Wednesday, January 4, 2012

A time of need

"A psychologist is someone you see only when you've given up trying to help yourself."

As I mentioned in my first post, my pregnancy really sucked.  I had severe hyperemesis from weeks 6-22, when it let up a bit but never fully went away until I gave birth.  Pregnancy for me was a very dark time and there were many times when I was on the edge of depression.  If it wasn't for the support of my wonderful husband and a handful of close friends, I don't know how I would have gotten through it all.

My physical recovery after the birth went pretty smoothly, overall.  I had to eat pretty much constantly to make up for everything I had lost for those nine long months and to keep up my milk supply for the babe and it took me 10 months to gain back all the weight, but there were no serious issues.  My psychological recovery is a different question.

I knew that because of the pregnancy complications I was at higher risk to have postpartum depression or other issues so I was on the lookout and told my husband to be, too.  After several months I felt that things just weren't right with me, so I was considering going to a psychologist to see what was wrong and fix it.  I shared this little tidbit with my friend, and the above quote is what I got back as a response.  I was so hurt and angry after that that I closed the door on that discussion with her and proceeded seeking treatment on my own.

I feel like there is a lot of stigma surrounding having any sort of psychological issue, so there are probably many people who go without treatment or do it in secret so that they don't have to deal with what other people think of them.  And you know what?  That is terrible.  Everyone should be able to get the help that they need without anyone making them feel bad about it.  The way I see it, you go to a psychologist not when you have given up helping yourself, but when you realize that your problem can be bigger than you and you are reaching out to someone else in order to help yourself better.  Does that make sense?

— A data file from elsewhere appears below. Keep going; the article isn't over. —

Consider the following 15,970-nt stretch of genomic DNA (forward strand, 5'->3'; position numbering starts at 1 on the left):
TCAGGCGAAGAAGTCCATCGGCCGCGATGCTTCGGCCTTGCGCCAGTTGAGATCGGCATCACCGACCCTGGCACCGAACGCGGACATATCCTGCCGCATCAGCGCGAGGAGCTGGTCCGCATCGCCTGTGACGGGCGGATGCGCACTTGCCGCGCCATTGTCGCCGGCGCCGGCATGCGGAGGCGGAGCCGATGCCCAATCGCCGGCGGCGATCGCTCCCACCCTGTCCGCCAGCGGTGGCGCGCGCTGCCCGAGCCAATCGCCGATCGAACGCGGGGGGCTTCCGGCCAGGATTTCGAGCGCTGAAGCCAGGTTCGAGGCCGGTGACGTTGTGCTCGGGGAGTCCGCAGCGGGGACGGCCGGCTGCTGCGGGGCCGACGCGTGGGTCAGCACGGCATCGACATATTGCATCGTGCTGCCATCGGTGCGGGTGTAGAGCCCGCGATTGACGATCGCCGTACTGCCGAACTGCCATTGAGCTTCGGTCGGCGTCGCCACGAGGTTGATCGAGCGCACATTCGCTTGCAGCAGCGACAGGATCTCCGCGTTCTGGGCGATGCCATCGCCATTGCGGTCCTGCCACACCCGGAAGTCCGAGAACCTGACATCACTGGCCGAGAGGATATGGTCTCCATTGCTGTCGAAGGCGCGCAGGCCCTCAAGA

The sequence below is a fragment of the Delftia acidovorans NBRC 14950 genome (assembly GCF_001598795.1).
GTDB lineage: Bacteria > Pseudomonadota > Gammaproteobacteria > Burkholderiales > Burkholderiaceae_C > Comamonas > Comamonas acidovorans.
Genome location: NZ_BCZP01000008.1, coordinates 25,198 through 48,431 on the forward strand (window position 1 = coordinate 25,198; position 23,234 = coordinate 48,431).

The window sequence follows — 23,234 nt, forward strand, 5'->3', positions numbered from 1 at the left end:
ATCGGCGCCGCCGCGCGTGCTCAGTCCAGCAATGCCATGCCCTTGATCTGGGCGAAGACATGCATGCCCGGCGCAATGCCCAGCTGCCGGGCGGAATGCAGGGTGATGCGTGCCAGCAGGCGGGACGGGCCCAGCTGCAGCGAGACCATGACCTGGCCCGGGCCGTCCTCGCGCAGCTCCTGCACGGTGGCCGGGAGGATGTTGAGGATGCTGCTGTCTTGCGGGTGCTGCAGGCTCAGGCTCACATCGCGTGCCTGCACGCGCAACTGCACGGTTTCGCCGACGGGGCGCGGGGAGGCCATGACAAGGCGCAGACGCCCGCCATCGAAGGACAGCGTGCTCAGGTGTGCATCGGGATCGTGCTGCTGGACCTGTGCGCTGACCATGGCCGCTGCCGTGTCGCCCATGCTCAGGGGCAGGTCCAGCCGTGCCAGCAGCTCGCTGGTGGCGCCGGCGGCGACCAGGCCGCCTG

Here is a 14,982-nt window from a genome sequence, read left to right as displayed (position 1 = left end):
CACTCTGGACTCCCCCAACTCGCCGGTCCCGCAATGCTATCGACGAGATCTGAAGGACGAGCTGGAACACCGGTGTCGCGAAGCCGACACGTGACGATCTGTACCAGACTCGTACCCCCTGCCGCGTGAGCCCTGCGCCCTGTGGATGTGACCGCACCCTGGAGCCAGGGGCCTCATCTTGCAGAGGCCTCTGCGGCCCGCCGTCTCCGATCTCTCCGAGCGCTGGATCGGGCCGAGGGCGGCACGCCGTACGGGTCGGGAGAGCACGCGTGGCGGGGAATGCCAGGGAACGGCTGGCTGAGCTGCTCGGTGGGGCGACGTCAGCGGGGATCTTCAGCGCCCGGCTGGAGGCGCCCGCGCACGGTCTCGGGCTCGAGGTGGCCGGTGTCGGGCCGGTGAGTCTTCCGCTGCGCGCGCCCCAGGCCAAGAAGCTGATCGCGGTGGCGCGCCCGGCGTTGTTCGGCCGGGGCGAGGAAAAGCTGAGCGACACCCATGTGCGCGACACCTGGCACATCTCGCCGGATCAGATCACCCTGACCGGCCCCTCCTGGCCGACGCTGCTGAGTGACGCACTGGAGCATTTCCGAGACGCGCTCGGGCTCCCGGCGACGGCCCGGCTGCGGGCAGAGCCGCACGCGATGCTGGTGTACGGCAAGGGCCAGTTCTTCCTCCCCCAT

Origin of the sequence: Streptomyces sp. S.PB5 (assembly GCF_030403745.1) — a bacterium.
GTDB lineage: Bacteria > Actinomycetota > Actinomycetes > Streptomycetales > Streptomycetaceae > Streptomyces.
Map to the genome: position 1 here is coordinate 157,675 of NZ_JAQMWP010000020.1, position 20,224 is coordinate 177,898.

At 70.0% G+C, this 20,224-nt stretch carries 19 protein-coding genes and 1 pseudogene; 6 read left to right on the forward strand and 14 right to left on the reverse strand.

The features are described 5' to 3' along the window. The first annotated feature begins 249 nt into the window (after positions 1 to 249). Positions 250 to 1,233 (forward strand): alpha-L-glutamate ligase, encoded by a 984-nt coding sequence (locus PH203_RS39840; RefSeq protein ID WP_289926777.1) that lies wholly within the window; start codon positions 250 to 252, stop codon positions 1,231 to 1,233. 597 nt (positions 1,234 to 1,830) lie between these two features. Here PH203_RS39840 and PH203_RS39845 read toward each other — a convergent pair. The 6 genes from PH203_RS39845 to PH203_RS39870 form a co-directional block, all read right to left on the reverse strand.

At any rate, post-traumatic stress isn't something where you can just "help yourself" and just get over it (ditto for postpartum depression, although thankfully that wasn't my issue).  Most women get PTSD from their births, but I got mine from my pregnancy.  My birth was fast and uneventful.

As time goes on, I am slowly coming to terms with everything that happened and accepting it as part of my life story rather than letting it control my life.  I can now look at pregnant women without getting sad or anxious; I can eat almost everything (couscous, lasagna, and bean salad are still on my Do Not Touch list); and most importantly, I can think of having more children in the future without entering panic mode and breaking down into tears.  Just talking about my horrible experiences all the time has helped me sort of process them and learn to live with them, which is part of what this blog is for - getting my experiences out there in writing so that I can look back and see where I was and how far I've come.

Of course one can never know what future pregnancies will be like, but I am preparing for the worst and hoping for the best.  If I have to live through the hell of HG again, then at least I will be prepared physically and mentally as much as is possible.

So have I given up on helping myself?  No, and I never did.  I was just searching for the missing tools that I needed in order to work things out.

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